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If you have had an ectopic pregnancy misdiagnosed as a cyst, an appendicitis, or perhaps a doctor has missed it altogether, you may be able to make a misdiagnosed ectopic pregnancy claim and seek compensation.

Below, we outline the basic science behind an ectopic pregnancy and explain how to make a claim, should you choose to proceed.


What Is an Ectopic Pregnancy?

An ectopic pregnancy is when the baby develops outside the uterus, usually in a fallopian tube. According to the NHS, around 1 in every 90 UK pregnancies is ectopic. This is around 11,000 pregnancies a year.

An ectopic pregnancy is one of the most serious dangers women face in early pregnancy and requires immediate treatment. It is therefore vital you seek emergency medical help if you experience any signs or symptoms early on.

If a doctor does not diagnose or treat quickly, this type of pregnancy will cause serious health complications and even have an impact on a woman’s chances of getting pregnant in the future.  


Can I Make A Claim If I Have Been Misdiagnosed?

Misdiagnosis can also take the form of incorrect and/or inappropriate treatment (false negative misdiagnosis), causing serious harm to both the mother and healthy baby.

If either of these situations occurred, you might be able to file a claim against your doctor and others who were responsible.


What Are the Key Signs to Look Out For?

An ectopic pregnancy doesn't always cause symptoms and may only be detected during a routine pregnancy scan. However, if you do have symptoms, they tend to develop between the 4th and 12th week of pregnancy.

These can include a combination of:

  • Missed periods
  • Severe abdominal or pelvic pain - You may experience tummy pain, typically low down on one side. It can develop suddenly or gradually, and may be persistent or come and go.
  • Shoulder tip pain - Shoulder tip pain is an unusual pain felt where your shoulder ends and your arm begins.
  • Abnormal vaginal bleeding - Vaginal bleeding tends to be a bit different to your regular period. It often starts and stops, and may be watery and dark brown in colour.
  • Extreme light headedness or fainting - When you faint, you'll feel weak and unsteady before passing out for a short period of time, usually only a few seconds.


Why Are They Often Missed?

As mentioned previously, there are two types of misdiagnosed ectopic pregnancy:


  1. False Negative Misdiagnosis

This is when a doctor wrongly diagnoses that an ectopic pregnancy is absent.

The difficulty in diagnosing ectopic pregnancy is that the symptoms can be generic. The main symptoms, such as missed periods or abdominal pain, aren’t necessarily a sign of a serious problem. The bleeding and pain could be due to something else entirely, such as an ovarian cyst or appendicitis.

By the time a woman experiences symptoms of very extreme abdominal pain and fainting, it is possible that the ectopic pregnancy has already ruptured. This can be extremely dangerous and may result in internal bleeding which can be fatal.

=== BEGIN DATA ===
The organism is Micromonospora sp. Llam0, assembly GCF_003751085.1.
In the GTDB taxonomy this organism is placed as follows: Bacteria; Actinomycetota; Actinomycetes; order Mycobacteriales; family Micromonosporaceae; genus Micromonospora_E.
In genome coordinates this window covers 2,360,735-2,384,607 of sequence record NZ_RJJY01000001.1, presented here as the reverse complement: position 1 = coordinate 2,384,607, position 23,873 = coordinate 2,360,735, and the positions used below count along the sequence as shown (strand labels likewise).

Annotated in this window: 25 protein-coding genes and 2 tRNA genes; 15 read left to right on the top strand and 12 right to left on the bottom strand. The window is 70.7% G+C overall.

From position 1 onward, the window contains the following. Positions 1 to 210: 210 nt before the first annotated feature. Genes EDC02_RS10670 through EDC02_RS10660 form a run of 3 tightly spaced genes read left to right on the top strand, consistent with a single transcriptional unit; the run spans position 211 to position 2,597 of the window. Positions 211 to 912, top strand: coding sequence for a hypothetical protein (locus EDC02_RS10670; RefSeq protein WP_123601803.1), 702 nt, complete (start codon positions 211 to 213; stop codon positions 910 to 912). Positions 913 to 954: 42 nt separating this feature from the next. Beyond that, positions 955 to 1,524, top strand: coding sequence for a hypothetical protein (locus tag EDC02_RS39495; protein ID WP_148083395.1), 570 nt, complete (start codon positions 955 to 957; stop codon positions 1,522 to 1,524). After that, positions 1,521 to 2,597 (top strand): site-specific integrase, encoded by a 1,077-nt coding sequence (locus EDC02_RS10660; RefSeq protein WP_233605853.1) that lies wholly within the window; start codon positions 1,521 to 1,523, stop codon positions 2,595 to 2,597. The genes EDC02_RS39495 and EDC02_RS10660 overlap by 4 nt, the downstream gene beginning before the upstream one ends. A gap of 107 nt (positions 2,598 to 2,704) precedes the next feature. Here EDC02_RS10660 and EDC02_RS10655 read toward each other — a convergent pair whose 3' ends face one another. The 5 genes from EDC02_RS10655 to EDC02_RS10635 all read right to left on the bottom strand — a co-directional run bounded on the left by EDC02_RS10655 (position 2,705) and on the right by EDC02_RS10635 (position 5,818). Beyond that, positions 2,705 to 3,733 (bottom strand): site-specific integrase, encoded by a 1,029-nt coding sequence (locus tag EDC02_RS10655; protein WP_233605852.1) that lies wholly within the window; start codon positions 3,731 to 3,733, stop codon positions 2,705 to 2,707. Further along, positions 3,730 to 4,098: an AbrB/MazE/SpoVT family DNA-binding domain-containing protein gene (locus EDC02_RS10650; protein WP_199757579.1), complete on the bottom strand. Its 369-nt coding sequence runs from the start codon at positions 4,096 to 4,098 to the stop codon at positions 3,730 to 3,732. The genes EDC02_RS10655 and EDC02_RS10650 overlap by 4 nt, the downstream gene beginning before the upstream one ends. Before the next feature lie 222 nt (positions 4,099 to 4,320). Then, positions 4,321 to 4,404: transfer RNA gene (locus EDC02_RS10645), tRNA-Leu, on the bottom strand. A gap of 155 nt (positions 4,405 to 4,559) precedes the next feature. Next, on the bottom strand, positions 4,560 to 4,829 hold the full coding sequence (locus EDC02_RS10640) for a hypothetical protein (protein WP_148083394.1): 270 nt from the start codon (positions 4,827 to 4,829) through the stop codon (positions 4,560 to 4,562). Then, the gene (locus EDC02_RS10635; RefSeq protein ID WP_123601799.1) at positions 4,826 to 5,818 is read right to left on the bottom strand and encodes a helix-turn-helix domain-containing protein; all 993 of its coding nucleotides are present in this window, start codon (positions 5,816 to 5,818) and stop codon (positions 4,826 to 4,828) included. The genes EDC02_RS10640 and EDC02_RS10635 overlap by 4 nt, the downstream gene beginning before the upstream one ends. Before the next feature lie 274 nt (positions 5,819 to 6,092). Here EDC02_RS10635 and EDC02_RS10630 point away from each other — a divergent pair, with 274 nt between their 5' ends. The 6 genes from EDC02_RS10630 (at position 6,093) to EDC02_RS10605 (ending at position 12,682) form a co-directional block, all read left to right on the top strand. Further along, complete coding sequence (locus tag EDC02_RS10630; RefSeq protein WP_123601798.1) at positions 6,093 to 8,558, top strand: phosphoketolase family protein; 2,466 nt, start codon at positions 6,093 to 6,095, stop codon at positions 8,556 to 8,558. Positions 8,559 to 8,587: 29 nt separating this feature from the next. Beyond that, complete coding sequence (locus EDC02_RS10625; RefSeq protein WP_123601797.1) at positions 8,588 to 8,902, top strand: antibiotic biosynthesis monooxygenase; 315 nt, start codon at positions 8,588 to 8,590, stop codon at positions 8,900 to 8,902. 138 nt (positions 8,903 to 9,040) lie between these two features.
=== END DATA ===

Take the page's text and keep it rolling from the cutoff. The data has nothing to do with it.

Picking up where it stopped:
In some cases, an ectopic pregnancy won’t show any symptoms and may only be detected further down the line during a routine pregnancy scan.


  1. False Positive Misdiagnosis

This is when a doctor wrongly diagnoses that an ectopic pregnancy is present.

While doctors have successfully worked hard to reduce the number of false negative misdiagnoses, they have created an epidemic of false positives. This can be as tragic, if not more so, than a false negative.

A false positive misdiagnosis can be just as dangerous as a false negative due to the treatment. The normal treatment of an early detection is to administer methotrexate. This will cause the body to reabsorb an early-stage ectopic pregnancy; however, can have a similar impact on a healthy pregnancy. It may cause a woman to miscarry her healthy child or cause serious birth defects.


How Much Compensation Could I Get?

Ectopic pregnancy settlements vary from case to case. The below provides an example of a previous case:

S v Betsi Cadwaladwr University Health Board

This claim arose out of a failure to diagnose ectopic pregnancy, as a result of a delay in performing required blood tests. Consequently, the patient collapsed and suffered extensive haemorrhaging requiring multiple blood transfusions and surgery to remove one fallopian tube (Salpingectomy/Salpingo-oophorectomy).

Fortunately, the claimant’s fertility was not impacted; however, damages were still awarded in the region of £15,000 for the pain and suffering caused.


How to Make A Claim

If you have suffered complications and would like to learn more about ectopic pregnancy misdiagnosis claims, please get in touch with our medical negligence solicitors to find out if you have a case for compensation. We can help you get the compensation you deserve.

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